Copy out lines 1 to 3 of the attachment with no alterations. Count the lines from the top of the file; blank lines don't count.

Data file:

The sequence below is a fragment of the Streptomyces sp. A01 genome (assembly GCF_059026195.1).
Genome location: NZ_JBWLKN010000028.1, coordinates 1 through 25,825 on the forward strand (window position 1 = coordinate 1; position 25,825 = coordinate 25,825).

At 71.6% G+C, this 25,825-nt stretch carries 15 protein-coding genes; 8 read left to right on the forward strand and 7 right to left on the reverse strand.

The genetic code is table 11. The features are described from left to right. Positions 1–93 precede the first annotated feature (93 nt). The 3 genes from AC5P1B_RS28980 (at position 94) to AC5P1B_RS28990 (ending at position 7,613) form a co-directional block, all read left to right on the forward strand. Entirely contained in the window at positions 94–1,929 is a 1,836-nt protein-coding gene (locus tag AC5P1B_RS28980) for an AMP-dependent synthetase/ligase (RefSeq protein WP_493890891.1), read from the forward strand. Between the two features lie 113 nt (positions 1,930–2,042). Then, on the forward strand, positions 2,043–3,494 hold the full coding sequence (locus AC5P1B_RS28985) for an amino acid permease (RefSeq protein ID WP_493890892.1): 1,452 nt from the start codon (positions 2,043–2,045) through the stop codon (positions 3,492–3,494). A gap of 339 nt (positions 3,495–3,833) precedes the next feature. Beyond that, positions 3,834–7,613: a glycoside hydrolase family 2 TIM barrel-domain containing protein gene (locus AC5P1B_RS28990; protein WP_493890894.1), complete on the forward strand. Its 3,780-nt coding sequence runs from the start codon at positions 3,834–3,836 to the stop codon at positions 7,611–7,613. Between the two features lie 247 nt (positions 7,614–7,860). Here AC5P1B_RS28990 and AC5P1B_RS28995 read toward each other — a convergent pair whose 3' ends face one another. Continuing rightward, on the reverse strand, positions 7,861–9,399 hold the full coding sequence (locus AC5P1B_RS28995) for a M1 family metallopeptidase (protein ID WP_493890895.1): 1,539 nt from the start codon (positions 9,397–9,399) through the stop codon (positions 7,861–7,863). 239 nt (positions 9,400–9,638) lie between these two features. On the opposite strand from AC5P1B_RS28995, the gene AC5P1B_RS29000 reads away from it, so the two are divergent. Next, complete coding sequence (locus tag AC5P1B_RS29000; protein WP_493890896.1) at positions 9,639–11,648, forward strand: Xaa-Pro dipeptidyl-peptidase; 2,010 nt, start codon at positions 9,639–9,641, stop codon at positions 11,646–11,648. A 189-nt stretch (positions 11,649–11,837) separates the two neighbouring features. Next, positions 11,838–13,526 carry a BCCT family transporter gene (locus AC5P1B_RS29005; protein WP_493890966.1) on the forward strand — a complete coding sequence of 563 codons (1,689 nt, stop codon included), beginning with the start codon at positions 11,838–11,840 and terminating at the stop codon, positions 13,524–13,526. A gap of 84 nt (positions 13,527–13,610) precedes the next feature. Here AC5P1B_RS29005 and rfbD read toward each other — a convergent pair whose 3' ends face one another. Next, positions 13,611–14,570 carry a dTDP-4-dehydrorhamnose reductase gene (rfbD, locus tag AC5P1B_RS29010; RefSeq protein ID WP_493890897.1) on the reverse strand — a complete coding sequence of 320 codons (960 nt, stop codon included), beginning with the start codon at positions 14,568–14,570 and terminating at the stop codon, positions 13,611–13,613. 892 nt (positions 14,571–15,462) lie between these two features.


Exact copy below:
The sequence below is a fragment of the Streptomyces sp. A01 genome (assembly GCF_059026195.1).
Genome location: NZ_JBWLKN010000028.1, coordinates 1 through 25,825 on the forward strand (window position 1 = coordinate 1; position 25,825 = coordinate 25,825).

At 71.6% G+C, this 25,825-nt stretch carries 15 protein-coding genes; 8 read left to right on the forward strand and 7 right to left on the reverse strand.